Wednesday, February 1, 2017

5th Sunday of Ordinary Time

We  Catholics sometimes have a tendency to make things more complicated than they need to be.  Take for instance our use of certain words, like catechesis or liturgy to describe certain regular activities of Catholic life (to teach and to pray).  Their meaning gets lost because they’re just not part of everyday life.  Take for example the phrase Social Justice.  Within Catholic leadership circles this has certain meaning for a wide array of Church activity, but if you were to ask the rest of us what “Catholic social justice” means, you might be hard pressed to explain.  Perhaps this Sunday’s readings can help…


Isaiah 58:7-10
Psalm 112:4-5, 6-7, 8-9
1 Corinthians 2:1-5
Matthew 5:13-16

Our first reading comes from later Isaiah, where we are reminded of what it is that God really wants to see of his people.  Not festivals, but works of mercy.  This passage comes from a period after the Exile… the people are back in the land… but a land not like what was there before.  The Israelites are practicing their ceremonies, but God does not respond.  Why?  Because God has grown weary of sacrifices and festivals.  He wants to see some action… to spread some of that love around to those who really need it.  God instead wants them to look around, and as in the old Mosaic tradition, reach out and help those in need.  Our Psalm reflects this desire of God from us as we sing, “The just man is a light in darkness to the upright.”  If we respond to people’s needs with mercy and justice, then we are like a light in the darkness, making us exalted in the eyes of the Lord.

Our Gospel from Matthew echoes this sentiment.  After Jesus speaks of the Beatitudes to the large crowd gathered around him on the mountain, (from last week’s Gospel), Jesus then turns back to his Disciples to charge them with the call to be the Salt of the Earth and the Light of the World.  Jesus has just explained to the crowd what is needed, and now he expects his most trusted disciples to carry out this message (justice for the poor) by their actions.  To become that light to the world.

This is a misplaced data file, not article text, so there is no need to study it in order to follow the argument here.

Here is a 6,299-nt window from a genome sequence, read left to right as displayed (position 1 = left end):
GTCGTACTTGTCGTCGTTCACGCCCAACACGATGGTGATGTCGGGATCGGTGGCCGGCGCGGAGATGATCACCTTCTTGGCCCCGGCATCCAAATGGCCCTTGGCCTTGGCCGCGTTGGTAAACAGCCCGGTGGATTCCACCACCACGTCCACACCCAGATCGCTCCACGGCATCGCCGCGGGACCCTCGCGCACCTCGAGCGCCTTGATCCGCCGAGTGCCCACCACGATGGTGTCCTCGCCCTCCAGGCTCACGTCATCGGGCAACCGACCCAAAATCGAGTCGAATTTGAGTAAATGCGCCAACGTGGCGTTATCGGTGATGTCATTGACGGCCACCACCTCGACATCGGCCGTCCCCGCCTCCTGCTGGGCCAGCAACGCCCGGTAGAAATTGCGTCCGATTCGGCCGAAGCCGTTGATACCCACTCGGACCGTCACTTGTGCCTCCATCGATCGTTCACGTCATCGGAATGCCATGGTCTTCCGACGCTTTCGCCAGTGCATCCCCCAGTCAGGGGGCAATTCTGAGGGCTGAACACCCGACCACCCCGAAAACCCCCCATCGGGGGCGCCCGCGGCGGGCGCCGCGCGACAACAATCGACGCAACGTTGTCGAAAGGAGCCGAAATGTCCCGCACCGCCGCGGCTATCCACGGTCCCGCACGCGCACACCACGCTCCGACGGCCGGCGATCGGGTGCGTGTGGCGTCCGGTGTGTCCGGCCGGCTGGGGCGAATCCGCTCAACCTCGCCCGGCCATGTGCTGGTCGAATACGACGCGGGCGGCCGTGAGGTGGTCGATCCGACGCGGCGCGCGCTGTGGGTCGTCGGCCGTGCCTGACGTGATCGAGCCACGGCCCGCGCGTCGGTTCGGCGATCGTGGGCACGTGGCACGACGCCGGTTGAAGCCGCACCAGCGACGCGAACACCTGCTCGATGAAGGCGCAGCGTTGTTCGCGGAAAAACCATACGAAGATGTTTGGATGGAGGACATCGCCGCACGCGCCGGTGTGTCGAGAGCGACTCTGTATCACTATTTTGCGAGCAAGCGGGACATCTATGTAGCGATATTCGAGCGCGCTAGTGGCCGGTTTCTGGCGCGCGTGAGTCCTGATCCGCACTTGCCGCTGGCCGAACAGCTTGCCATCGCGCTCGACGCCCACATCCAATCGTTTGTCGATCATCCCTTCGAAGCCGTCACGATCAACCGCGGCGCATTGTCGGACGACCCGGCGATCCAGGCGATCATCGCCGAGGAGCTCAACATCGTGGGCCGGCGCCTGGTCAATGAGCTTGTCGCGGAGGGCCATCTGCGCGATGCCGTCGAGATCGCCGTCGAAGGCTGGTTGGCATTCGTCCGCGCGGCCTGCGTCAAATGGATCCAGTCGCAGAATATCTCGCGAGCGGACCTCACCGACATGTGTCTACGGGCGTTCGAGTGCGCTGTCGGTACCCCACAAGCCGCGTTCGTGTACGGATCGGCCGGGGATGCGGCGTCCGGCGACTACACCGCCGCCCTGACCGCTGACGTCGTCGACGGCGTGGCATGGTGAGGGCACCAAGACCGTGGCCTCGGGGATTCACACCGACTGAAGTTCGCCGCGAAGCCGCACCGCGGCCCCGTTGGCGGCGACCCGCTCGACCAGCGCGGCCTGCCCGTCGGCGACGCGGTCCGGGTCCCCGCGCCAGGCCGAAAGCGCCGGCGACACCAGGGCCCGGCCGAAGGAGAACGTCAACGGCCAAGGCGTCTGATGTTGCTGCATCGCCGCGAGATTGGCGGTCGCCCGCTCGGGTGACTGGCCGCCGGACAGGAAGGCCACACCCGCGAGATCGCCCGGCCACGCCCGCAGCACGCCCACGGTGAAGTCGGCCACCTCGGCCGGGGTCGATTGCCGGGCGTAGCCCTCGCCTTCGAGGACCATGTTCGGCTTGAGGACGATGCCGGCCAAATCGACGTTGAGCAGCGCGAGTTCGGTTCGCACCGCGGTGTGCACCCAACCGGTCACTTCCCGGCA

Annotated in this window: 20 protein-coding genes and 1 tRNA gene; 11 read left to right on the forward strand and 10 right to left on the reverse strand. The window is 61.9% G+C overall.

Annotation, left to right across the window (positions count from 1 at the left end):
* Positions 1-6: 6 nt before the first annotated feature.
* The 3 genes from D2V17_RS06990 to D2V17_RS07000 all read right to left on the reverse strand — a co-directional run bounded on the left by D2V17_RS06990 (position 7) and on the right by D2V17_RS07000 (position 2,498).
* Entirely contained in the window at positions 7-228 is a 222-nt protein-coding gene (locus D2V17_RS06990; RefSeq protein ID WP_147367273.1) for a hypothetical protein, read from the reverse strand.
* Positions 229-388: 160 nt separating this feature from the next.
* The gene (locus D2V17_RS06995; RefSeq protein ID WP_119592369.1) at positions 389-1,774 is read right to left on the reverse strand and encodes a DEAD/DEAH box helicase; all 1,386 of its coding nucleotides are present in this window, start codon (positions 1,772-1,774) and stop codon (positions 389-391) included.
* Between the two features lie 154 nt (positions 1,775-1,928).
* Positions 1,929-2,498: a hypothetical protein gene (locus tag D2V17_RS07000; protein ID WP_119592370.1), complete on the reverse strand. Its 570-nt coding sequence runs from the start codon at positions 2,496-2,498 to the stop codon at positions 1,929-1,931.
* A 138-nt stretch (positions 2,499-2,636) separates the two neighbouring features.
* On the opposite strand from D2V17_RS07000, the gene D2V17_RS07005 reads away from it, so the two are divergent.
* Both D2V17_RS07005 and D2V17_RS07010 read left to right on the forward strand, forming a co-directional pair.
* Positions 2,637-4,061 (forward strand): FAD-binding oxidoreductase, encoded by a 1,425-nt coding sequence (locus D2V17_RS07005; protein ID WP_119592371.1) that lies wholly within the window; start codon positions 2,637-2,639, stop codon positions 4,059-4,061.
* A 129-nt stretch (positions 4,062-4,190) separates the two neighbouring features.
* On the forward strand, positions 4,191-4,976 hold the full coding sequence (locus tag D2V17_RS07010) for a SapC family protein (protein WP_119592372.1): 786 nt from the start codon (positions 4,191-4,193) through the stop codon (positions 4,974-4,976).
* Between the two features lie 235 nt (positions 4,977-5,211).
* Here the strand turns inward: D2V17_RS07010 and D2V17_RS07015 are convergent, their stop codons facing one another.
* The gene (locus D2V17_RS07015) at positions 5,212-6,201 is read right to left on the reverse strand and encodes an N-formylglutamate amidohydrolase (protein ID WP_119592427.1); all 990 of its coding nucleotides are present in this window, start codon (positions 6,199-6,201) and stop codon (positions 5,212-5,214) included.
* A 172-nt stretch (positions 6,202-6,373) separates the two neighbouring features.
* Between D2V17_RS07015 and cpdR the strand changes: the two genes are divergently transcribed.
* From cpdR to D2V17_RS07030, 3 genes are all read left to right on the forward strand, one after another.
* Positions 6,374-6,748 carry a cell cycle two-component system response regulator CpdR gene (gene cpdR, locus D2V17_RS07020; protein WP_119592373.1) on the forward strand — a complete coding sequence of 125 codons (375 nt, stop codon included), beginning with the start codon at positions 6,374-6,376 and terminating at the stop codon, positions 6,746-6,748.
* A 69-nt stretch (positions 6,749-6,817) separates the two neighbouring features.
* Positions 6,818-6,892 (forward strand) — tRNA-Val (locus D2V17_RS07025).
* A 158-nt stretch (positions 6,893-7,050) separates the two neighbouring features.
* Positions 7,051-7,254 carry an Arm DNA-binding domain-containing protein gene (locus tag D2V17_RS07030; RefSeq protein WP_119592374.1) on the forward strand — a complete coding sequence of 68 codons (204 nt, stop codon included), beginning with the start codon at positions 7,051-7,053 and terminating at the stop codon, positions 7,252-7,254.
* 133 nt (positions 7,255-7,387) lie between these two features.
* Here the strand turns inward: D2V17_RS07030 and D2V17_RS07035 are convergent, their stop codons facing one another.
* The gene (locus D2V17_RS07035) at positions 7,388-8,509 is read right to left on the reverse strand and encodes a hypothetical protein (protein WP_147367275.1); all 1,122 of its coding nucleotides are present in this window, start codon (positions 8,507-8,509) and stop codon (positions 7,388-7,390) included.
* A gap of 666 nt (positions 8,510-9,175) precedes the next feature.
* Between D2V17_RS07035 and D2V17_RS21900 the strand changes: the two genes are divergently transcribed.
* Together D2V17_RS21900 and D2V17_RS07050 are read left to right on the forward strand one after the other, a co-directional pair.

Jesus gave us two simple rules to remember… Love God.  Love your neighbor.  and then he makes it even simpler… how do you love God… by loving your neighbor.  And when it comes to defining who your neighbor is, Jesus and the other prophets have been quite clear… not just a select few, but everyone, especially those in need.  As Jesus himself showed by his example, to be of service to one another.  Sacrifice is the language of love… giving of oneself for the benefit of others.  In its simplest form, this is what we mean when we speak of Catholic Social Justice.

Our second reading continues our study of Paul’s first letter to the Corinthians.  Continuing from where we left off last week, Paul wants to refocus the community’s attention back to Christ.  Using himself as an example, he states that he knows nothing except Christ.  In other words, using the logic of a more cast-driven society, “beware of having ideas above one’s station.”  Remember, there are divisions among the Corinthians that he is trying to heal… divisions driven by cults of personality.  Here his message is that we should not let our faith rest on human wisdom, but on the power of the Spirit, as demonstrated by Christ’s resurrection.

Final Thoughts:

Practicing social justice isn’t hard.  It’s built into our guiding Christian ethic.  Jesus gave us two simple rules to remember… Love God.  Love your neighbor.  Then he makes it even simpler… how do you love God?  By loving your neighbor.  And when it comes to defining who your neighbor is, Jesus and the other prophets have been quite clear… not just a select few, but everyone, especially those in need.  As Jesus himself showed by his example, by being of service to one another.  Sacrifice is the language of love… giving of oneself for the benefit of others.  In its simplest form, this is what we mean when we speak of Catholic Social Justice.

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